Recent in vivo studies from several laboratories have challenged the paradigm that tissue factor is solely responsible for triggering blood clotting in thrombotic disease, by showing that blocking the function of coagulation factor XII (which is essential for the contact pathway of blood clotting) significantly decreases thrombosis in animal models. However, for many years it has been unclear how the contact pathway is initiated in vivo. Recent work from our laboratory has identified inorganic polyphosphate as the long-sought (patho) physiologic activator of the contact pathway. Polyphosphate is secreted from activated platelets and accumulates in infectious microorganisms;we propose that it is an important triggering agent at the nexus of prothrombotic and pro-inflammatory pathways. Our studies have now shown that, in addition to being an extremely potent initiator of the contact pathway, polyphosphate also accelerates factor V activation and enhances fibrin clot structure, leading to thicker fibrin fibrils that are more resistant to fibrinolysis. Because the ability of polyphosphate to modulate blood clotting has only recently been discovered, we still do not understand mechanistically how polyphosphate exerts its effects on coagulation. Similarly, many questions remain regarding where, when and how if functions in vivo. These questions will be addressed in three aims, which focus on: understanding how polyphosphate triggers the contact pathway of clotting;understanding how polyphosphate accelerates factor V activation;and understanding how polyphosphate functions in vivo. The work outlined in this grant proposal will therefore provide a mechanistic understanding of how polyphosphate functions in hemostasis, thrombosis and inflammation. These studies are designed to identify novel drug targets for interrupting thrombotic and inflammatory pathways with minimized risk of bleeding side effects. They are also designed to develop novel hemostatic agents for treating bleeding.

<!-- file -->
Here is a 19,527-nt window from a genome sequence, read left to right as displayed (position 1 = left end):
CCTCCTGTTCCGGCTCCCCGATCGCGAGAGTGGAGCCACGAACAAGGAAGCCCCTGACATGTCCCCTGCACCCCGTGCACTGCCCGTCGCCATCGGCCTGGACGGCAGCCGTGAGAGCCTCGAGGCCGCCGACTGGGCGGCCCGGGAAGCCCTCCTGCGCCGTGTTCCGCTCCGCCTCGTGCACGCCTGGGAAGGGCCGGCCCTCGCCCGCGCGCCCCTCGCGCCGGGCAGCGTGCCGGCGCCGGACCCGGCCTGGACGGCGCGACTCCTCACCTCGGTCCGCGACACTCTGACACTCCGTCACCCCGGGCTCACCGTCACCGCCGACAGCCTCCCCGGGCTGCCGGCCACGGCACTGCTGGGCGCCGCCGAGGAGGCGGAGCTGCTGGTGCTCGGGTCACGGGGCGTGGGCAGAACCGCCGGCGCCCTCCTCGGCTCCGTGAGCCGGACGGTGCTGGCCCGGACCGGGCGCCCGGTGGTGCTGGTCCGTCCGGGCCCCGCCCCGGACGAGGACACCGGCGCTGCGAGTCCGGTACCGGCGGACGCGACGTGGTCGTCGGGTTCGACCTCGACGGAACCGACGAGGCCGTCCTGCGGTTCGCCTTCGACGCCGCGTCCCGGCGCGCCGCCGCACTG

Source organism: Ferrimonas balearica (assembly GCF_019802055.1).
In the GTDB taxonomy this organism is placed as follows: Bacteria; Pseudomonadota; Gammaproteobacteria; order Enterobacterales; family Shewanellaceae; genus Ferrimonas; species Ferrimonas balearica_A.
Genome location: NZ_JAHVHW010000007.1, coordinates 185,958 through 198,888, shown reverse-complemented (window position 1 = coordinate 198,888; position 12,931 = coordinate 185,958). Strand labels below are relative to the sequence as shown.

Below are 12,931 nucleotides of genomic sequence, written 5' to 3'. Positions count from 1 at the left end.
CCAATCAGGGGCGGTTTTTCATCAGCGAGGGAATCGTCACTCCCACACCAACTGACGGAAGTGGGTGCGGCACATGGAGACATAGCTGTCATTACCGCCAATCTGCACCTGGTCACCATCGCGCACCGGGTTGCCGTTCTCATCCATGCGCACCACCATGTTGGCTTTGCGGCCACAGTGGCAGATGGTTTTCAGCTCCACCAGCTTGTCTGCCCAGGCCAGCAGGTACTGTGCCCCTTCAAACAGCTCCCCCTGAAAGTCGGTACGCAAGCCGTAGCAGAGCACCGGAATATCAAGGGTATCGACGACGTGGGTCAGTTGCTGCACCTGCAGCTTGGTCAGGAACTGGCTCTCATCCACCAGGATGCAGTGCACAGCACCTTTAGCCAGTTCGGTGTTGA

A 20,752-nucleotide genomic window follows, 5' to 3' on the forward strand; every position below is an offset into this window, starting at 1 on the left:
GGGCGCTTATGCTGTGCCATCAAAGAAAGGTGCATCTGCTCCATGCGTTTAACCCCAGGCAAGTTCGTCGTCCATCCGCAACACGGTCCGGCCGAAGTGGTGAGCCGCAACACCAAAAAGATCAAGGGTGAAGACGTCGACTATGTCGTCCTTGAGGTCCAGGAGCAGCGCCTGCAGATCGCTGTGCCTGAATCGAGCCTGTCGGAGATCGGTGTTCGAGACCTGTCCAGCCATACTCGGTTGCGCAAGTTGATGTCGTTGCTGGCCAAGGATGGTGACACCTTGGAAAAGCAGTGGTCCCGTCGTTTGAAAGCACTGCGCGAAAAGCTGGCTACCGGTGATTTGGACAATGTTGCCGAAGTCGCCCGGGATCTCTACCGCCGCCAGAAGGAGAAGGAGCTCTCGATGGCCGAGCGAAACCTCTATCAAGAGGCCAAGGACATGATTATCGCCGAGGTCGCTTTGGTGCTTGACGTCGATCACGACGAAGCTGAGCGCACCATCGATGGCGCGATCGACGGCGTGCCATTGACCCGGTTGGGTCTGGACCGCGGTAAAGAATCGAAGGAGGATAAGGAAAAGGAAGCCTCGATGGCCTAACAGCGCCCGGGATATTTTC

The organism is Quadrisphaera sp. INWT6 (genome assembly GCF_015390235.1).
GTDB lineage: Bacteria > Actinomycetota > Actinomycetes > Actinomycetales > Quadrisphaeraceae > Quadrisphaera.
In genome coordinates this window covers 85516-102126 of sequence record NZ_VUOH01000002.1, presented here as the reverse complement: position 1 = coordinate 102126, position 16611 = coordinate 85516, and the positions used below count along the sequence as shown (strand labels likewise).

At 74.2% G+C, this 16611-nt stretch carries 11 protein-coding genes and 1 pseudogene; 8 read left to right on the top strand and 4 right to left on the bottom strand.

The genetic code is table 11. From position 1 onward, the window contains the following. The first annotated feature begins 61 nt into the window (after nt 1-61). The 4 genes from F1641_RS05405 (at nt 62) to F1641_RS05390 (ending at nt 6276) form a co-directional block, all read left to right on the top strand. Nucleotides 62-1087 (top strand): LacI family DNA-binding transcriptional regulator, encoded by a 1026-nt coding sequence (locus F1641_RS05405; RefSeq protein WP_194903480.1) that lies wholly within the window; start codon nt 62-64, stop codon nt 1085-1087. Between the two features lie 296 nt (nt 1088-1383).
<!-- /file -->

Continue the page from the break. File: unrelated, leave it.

Public Health Relevance

Our laboratory has recently identified a substance - polyphosphate - which is released by certain human cells, and which regulates the blood clotting system. We are investigating how polyphosphate accomplishes this, which can lead to new insights into thrombotic diseases such as heart attack and stroke. These studies may also allow us to develop new methods that could eventually be used to treat bleeding episodes in patients.

National Institute of Health (NIH)
Research Project (R01)
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Hemostasis and Thrombosis Study Section (HT)
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Link, Rebecca P
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University of Illinois Urbana-Champaign
Schools of Arts and Sciences
United States
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